Hey guys, happy Tuesday! It’s Alex again and today I’m here to talk about one of the most common pitfalls I see in first pages: lack of action.
Interns (and agents) read through a ton of queries and an equal amount of first pages. First ten, first chapter, first twenty-five, however many you’re asked to send, these are the pages in which you make your impression. Your job is to make us want more, make us clamor to get our ereader-filled hands on the full, and most of all make us form a connection with your main character. And you know that whenever you edit these, somewhere “Eye of the Tiger” is always playing.
But more often than not, when I read through newly received queries I see a lot of internal conflict and not as much of the external. Maybe it’s the first day of school and the MC has nervous feelings, or maybe the MC is trying really hard to keep a secret but it’s an otherwise normal day. What’s the external action? Ostensibly, no different from any other day.
Kate gave a really great piece of advice a while back on Twitter when she suggested to “start on the day that it’s different.” Sure, we need to get some grounding but the magic fact of today is: readers honestly don’t need that much background info early on.
Seriously. It’s difficult to want to keep reading when nothing happens outside the mind of the character, and while this is true especially for first pages, it’s also good to keep in mind for the rest of the book. You need that steady zing! of external action balanced with interior conflict to keep a reader hooked and stakes high. Agent Mary Kole has a great post about that here.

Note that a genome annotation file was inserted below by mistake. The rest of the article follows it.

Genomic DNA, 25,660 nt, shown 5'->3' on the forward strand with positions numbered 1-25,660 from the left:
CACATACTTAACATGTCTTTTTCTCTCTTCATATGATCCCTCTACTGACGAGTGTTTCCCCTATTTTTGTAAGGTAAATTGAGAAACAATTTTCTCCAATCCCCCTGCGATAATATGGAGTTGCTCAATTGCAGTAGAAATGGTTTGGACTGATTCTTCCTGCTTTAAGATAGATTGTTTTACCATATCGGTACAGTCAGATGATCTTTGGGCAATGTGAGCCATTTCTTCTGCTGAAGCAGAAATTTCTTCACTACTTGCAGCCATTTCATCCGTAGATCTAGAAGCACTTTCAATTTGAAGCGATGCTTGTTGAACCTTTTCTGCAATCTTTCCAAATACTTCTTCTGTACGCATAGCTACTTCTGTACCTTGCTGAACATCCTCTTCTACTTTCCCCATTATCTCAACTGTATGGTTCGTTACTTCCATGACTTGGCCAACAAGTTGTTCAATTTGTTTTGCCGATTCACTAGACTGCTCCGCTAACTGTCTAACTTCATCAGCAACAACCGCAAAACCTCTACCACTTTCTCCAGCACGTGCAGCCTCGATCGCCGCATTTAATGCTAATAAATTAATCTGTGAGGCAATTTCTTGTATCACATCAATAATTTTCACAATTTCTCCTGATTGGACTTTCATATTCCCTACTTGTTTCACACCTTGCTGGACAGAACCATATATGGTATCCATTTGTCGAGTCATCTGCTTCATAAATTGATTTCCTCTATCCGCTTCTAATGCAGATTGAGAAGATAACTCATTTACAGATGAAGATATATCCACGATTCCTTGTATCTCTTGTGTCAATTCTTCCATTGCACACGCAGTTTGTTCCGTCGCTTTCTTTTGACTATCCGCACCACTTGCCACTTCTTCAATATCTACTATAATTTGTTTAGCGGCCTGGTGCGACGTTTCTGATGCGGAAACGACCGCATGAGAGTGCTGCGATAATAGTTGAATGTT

Another great tip from Ms. Kole is imagining scenes in your book as scenes from a movie. Would a director focus only on a character paused before action or stuck in thought for minutes? Or would you see contemplative moments punctuated by escapes, confrontation, and other outside tension? Same with starting scenes: pretend you’re filming the very first scene in your book, the one that makes up your ten pages. What directions would you give the actor playing your main character?
The more you can get your readers to have an emotional connection and investment in your character from the beginning, the more willing we’re going to be to stick with them to the very end. Putting characters into conflict helps, especially starting them in a situation that’s different (like the day at school the lab blows up or someone finally steals the principal’s toupee) even if it starts out familiar at first.
The more willing you are to put your characters in uncomfortable situations, the more likely we’re going to see some quality in them that we connect with, and that, ultimately, will keep us reading more.
Alex Yuschik is an intern to a literary agent and can be found @alexyuschik on Twitter.